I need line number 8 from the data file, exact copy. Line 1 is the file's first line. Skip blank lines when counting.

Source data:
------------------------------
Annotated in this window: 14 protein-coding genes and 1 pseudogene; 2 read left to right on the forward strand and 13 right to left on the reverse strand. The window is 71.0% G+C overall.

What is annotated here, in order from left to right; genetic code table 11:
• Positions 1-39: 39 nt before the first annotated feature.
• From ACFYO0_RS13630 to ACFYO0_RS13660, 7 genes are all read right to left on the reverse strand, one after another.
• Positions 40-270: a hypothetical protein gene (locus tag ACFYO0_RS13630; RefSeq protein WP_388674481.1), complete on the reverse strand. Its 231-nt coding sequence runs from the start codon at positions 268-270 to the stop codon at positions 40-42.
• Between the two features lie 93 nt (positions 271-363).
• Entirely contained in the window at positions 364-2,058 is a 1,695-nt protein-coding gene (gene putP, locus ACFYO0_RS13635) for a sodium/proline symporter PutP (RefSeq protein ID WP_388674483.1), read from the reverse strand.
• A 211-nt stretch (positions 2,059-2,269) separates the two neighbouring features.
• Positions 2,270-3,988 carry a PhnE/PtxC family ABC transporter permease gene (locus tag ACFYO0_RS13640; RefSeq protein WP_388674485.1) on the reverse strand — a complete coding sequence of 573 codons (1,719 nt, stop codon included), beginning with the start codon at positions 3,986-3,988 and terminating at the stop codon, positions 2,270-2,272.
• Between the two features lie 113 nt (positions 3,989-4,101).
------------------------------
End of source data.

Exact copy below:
• A 211-nt stretch (positions 2,059-2,269) separates the two neighbouring features.